Bloemhof’s ‘killer water’ leaves grief in its wake

2014-06-08 15:00

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North West health and local government ­officials are set to face Boitumelong residents today to explain what was in the water that killed three infants and made hundreds of ­residents sick.

There will be no municipal manager among them. Lekwa-Teemane Municipality boss ­Andrew Makwapane quit on Thursday.

Preliminary findings released by the ­National Institute for Communicable Diseases on ­Friday reveal that the tap water in the Bloemhof township was contaminated with E. coli bacteria and viruses that also cause diarrhoea.

The germs are believed to have filtered into the area’s main reservoir during a sewage ­spillage.

The investigation continues. The institute has sent samples from the reservoir, its source – a river – and neighbouring schools for further testing at the University of Pretoria’s enteric virus and environmental research unit.

But while the search for answers continues, the three mothers who lost their babies say it’s too little, too late.

Kehapilwe Sehau (37), whose nine-month-old baby Lehlogonolo was the first casualty on Wednesday, told City Press that her son started vomiting and developed diarrhoea around 11pm on Tuesday.

“It became worse overnight and I took him to the clinic early the next day. He was examined shortly after we arrived and, while the nurse was busy with him, he took his last breath,” said Sehau.

Maserame Mogoregi’s one-year-old son ­Onalenna died in her arms while he was being transported in an ambulance to Klerksdorp Hospital.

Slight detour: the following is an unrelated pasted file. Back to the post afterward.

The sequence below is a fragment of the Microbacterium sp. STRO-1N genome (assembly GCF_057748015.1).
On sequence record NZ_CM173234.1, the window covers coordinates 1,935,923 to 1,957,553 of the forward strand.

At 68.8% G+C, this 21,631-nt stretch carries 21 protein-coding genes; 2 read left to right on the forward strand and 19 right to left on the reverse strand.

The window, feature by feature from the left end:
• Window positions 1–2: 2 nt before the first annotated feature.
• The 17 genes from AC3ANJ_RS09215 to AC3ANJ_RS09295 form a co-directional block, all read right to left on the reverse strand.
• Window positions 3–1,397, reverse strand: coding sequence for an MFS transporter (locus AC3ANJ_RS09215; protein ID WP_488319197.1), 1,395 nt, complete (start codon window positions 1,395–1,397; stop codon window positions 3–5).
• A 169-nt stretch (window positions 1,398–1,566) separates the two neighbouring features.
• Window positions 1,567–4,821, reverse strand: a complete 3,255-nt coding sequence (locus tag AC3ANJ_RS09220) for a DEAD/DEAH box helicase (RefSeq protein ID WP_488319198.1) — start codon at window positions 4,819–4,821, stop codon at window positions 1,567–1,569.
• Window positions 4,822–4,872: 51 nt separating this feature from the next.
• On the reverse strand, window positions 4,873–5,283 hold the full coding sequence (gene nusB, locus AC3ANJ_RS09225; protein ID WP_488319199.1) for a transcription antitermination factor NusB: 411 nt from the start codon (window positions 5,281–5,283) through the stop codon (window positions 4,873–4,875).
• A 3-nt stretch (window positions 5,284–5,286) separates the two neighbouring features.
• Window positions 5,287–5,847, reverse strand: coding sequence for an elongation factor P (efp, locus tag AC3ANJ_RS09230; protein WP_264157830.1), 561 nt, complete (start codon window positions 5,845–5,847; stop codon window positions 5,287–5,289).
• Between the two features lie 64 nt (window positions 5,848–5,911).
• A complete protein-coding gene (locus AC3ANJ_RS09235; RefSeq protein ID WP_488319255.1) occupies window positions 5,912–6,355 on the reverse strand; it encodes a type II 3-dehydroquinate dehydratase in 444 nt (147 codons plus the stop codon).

The 24-year-old realised something was ­badly wrong when the paramedic examining Onalenna told his colleague to stop the ­ambulance and come to the back.

“[The driver] got into the back and fiddled with my son, who was not moving or showing signs of heavy breathing as he was earlier.

“He then went back to driving, turning the vehicle around back to Bloemhof Hospital without any of them saying anything,” said Mogoregi while fighting back tears.

Keabetswe Wageng (20) cannot forgive ­herself for not being with five-month-old Kabo when the little girl died.

Wageng’s aunt was sitting in the queue at Bloemhof Hospital waiting for help when Kabo died.

The Grade 10 pupil was at school at the time and her aunt volunteered to take Kabo to the hospital.

“Even though there was not much I could have done to save her, I would have preferred to be there when Kabo took her last breath. She was my life, my all, and now I will never hold her and play with her – all because of the municipality that cares less about the community of Boitumelong.”

Sehau and Mogoregi, too, blame the ­municipality.

Sehau, an unemployed mother of two – Lehlogonolo was her youngest – said: “The ­municipality was warned about the dirty ­water it provides for us, that some day it will kill somebody, yet it chose to ignore us.

“For them to say that they are sorry and they will compensate us for the money we spent for the burial is like rubbing salt in an open wound,” said Sehau.

Water has been a flashpoint for Boitumelong residents for some time: Before the May elections, protesters torched the municipal offices and a community hall as they demanded clean water, among other services.

The grieving mothers told City Press their water had been brownish and had a “funny” taste at the time of the protests and this week. But by the end of this week, it was cloudy and smelt of chlorine.

The national department of water and sanitation has advised residents to avoid drinking tap water.

Spokesperson Mava Scott said: “The community is receiving water by means of water tankers.”

Meanwhile, North West Premier Supra ­Mahumapelo’s spokesperson, Sam Mokaila, told Sapa on Friday that an interim city manager would be appointed next week.

“The exco [provincial executive council] has requested for someone to be sent from the department of local government to sit in until someone is properly appointed,” he said.

“No one has been sent yet. The request came through yesterday, so the appointment is ­expected to be made on Monday.”

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